The mise en scène has a magnificent reserve that remembers Tony Richardson’s dissolves in The Entertainer and emulates them as camerawork by way of a selah to the music of the play.



This is the first-class second-rate out-of-town production that was so successful in the West End some said Trevor Nunn was selling out. Broadway gave a Tony award to the only American in the cast (Jud, the villain) but didn’t care much for the rest of it. Now, there has been an American production of Stoppard’s Arcadia that was a damn sight worse. One wonders if New Yorkers realized these actors are British, don’t you know.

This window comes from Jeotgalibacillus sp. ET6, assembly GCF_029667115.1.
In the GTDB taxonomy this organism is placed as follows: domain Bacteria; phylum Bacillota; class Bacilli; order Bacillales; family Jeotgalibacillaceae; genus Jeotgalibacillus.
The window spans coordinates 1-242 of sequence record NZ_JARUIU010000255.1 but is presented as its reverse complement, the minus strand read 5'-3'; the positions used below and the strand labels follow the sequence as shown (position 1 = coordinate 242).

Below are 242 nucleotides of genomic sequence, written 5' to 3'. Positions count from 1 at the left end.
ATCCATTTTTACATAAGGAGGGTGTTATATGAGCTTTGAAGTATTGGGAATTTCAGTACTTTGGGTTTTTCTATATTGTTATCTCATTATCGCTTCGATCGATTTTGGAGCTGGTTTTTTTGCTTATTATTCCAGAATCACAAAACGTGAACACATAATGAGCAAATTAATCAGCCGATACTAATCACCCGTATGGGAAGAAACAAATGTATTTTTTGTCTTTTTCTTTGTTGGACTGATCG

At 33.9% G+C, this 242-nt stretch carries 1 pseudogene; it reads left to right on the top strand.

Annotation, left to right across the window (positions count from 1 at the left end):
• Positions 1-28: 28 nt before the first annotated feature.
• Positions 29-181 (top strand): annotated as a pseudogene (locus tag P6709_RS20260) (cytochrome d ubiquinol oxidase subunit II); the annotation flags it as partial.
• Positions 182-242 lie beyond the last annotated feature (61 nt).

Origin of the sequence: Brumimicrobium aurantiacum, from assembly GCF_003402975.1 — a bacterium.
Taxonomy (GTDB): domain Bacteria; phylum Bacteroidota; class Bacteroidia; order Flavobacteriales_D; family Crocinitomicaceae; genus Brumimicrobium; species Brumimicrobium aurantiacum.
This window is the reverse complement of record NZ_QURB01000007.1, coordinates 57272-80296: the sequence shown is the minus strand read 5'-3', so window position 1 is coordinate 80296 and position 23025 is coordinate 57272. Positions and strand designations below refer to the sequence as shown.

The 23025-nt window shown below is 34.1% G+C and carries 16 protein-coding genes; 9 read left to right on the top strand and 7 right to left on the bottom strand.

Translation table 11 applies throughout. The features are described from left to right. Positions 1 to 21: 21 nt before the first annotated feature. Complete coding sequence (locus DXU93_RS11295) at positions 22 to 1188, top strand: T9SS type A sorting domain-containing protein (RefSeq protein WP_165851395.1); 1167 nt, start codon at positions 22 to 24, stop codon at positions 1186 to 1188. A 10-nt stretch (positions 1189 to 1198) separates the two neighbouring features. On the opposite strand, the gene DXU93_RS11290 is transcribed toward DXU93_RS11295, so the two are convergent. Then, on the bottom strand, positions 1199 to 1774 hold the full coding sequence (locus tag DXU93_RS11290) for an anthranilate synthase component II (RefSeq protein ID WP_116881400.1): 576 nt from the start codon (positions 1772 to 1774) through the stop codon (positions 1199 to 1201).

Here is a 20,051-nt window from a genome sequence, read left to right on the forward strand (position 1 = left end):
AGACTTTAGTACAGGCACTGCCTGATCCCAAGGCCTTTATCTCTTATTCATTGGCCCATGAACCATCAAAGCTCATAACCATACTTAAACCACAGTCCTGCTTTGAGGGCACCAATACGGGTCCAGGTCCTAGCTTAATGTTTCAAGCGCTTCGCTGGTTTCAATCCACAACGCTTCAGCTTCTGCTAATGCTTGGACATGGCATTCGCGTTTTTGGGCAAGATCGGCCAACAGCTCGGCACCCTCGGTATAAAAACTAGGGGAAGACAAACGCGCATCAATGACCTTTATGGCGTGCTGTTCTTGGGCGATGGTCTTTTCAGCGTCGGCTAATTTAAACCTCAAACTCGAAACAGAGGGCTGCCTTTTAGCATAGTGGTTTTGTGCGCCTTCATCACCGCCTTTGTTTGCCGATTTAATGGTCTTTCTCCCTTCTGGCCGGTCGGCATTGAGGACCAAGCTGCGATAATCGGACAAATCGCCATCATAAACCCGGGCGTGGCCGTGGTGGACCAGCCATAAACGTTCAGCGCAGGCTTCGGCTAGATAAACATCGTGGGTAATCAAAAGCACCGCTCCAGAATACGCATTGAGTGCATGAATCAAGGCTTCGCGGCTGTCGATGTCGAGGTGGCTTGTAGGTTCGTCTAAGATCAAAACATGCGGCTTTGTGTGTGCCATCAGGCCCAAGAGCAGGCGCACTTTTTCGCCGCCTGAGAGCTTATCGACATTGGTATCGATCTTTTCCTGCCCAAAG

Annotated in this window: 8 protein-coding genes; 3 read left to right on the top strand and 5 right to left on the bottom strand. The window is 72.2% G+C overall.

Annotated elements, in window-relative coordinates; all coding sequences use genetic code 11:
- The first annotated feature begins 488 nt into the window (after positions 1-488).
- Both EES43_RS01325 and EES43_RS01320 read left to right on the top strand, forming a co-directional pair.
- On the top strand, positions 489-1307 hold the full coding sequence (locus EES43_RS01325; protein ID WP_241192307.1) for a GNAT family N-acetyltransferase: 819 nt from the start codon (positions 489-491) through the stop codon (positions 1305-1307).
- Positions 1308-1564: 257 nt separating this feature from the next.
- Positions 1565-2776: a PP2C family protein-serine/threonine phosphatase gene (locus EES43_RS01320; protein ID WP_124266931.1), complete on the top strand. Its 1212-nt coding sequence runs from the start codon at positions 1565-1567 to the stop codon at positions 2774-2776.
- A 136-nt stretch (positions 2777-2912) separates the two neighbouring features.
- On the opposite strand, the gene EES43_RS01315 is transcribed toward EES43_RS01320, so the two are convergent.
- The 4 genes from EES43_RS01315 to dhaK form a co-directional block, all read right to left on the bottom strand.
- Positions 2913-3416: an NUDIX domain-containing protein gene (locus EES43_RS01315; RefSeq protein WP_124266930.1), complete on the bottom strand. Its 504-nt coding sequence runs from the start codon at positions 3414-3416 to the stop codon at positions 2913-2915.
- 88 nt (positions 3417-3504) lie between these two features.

Time was when your first-class English actor played a Yank by enunciating his R’s, but these folks really pass muster, and one couldn’t be more impressed if Michael and Michel Lonsdale were one and the same person. The millennium had all but come to the National Theatre when Nunn put his cameras onstage to give you an idea of it beside the Thames (or the Hudson). They act and sing and dance ballets. Much of the drama is conveyed by the set and lighting. These cowpokes and sodbusters sing about surreys and Kansas City out in the middle of nowhere. They put up a schoolhouse and get pretty wise to themselves. You’re left in no doubt about Rodgers & Hammerstein, English stage management, and the Great State of Oklahoma.